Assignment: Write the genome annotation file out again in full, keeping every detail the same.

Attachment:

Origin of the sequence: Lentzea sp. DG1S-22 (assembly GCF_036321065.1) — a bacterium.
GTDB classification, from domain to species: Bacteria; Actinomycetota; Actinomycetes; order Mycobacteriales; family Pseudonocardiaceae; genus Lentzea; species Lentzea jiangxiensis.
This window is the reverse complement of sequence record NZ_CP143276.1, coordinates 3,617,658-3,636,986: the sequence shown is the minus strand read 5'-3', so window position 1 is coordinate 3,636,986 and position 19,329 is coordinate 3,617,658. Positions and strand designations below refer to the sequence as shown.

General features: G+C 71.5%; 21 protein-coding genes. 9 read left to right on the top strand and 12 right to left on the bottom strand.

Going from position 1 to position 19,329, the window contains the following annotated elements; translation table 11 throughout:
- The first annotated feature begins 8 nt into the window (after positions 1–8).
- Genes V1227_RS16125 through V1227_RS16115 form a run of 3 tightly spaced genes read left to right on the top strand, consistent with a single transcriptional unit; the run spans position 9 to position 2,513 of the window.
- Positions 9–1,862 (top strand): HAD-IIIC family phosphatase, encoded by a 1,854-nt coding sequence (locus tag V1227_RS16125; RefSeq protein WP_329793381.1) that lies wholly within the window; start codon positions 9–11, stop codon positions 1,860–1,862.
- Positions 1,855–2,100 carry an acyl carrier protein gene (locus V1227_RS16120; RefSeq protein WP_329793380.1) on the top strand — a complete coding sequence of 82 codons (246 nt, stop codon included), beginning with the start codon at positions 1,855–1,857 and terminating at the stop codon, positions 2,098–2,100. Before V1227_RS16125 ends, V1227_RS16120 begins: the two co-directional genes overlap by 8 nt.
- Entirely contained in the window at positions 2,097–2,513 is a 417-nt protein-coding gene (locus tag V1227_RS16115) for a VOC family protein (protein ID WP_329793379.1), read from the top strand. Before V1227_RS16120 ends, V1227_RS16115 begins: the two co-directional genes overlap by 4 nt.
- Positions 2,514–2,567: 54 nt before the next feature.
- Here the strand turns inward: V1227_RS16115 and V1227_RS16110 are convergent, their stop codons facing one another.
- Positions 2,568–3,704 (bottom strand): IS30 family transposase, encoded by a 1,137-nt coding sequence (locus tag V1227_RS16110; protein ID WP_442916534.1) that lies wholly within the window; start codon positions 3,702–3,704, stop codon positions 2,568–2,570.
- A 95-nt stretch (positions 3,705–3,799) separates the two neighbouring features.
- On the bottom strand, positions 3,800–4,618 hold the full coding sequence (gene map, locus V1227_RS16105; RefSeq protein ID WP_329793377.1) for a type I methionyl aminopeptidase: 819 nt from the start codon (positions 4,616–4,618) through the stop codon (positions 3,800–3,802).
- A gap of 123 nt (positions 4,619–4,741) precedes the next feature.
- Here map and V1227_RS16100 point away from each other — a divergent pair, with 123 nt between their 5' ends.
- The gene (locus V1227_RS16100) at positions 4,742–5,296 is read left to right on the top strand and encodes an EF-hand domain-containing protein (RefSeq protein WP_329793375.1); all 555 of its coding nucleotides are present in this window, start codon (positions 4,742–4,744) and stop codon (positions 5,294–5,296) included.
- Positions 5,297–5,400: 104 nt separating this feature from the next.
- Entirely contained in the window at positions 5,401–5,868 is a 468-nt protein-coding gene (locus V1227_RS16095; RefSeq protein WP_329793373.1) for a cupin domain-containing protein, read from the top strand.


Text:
Origin of the sequence: Lentzea sp. DG1S-22 (assembly GCF_036321065.1) — a bacterium.
GTDB classification, from domain to species: Bacteria; Actinomycetota; Actinomycetes; order Mycobacteriales; family Pseudonocardiaceae; genus Lentzea; species Lentzea jiangxiensis.
This window is the reverse complement of sequence record NZ_CP143276.1, coordinates 3,617,658-3,636,986: the sequence shown is the minus strand read 5'-3', so window position 1 is coordinate 3,636,986 and position 19,329 is coordinate 3,617,658. Positions and strand designations below refer to the sequence as shown.

General features: G+C 71.5%; 21 protein-coding genes. 9 read left to right on the top strand and 12 right to left on the bottom strand.

Going from position 1 to position 19,329, the window contains the following annotated elements; translation table 11 throughout:
- The first annotated feature begins 8 nt into the window (after positions 1–8).
- Genes V1227_RS16125 through V1227_RS16115 form a run of 3 tightly spaced genes read left to right on the top strand, consistent with a single transcriptional unit; the run spans position 9 to position 2,513 of the window.
- Positions 9–1,862 (top strand): HAD-IIIC family phosphatase, encoded by a 1,854-nt coding sequence (locus tag V1227_RS16125; RefSeq protein WP_329793381.1) that lies wholly within the window; start codon positions 9–11, stop codon positions 1,860–1,862.
- Positions 1,855–2,100 carry an acyl carrier protein gene (locus V1227_RS16120; RefSeq protein WP_329793380.1) on the top strand — a complete coding sequence of 82 codons (246 nt, stop codon included), beginning with the start codon at positions 1,855–1,857 and terminating at the stop codon, positions 2,098–2,100. Before V1227_RS16125 ends, V1227_RS16120 begins: the two co-directional genes overlap by 8 nt.
- Entirely contained in the window at positions 2,097–2,513 is a 417-nt protein-coding gene (locus tag V1227_RS16115) for a VOC family protein (protein ID WP_329793379.1), read from the top strand. Before V1227_RS16120 ends, V1227_RS16115 begins: the two co-directional genes overlap by 4 nt.
- Positions 2,514–2,567: 54 nt before the next feature.
- Here the strand turns inward: V1227_RS16115 and V1227_RS16110 are convergent, their stop codons facing one another.
- Positions 2,568–3,704 (bottom strand): IS30 family transposase, encoded by a 1,137-nt coding sequence (locus tag V1227_RS16110; protein ID WP_442916534.1) that lies wholly within the window; start codon positions 3,702–3,704, stop codon positions 2,568–2,570.
- A 95-nt stretch (positions 3,705–3,799) separates the two neighbouring features.
- On the bottom strand, positions 3,800–4,618 hold the full coding sequence (gene map, locus V1227_RS16105; RefSeq protein ID WP_329793377.1) for a type I methionyl aminopeptidase: 819 nt from the start codon (positions 4,616–4,618) through the stop codon (positions 3,800–3,802).
- A gap of 123 nt (positions 4,619–4,741) precedes the next feature.
- Here map and V1227_RS16100 point away from each other — a divergent pair, with 123 nt between their 5' ends.
- The gene (locus V1227_RS16100) at positions 4,742–5,296 is read left to right on the top strand and encodes an EF-hand domain-containing protein (RefSeq protein WP_329793375.1); all 555 of its coding nucleotides are present in this window, start codon (positions 4,742–4,744) and stop codon (positions 5,294–5,296) included.
- Positions 5,297–5,400: 104 nt separating this feature from the next.
- Entirely contained in the window at positions 5,401–5,868 is a 468-nt protein-coding gene (locus V1227_RS16095; RefSeq protein WP_329793373.1) for a cupin domain-containing protein, read from the top strand.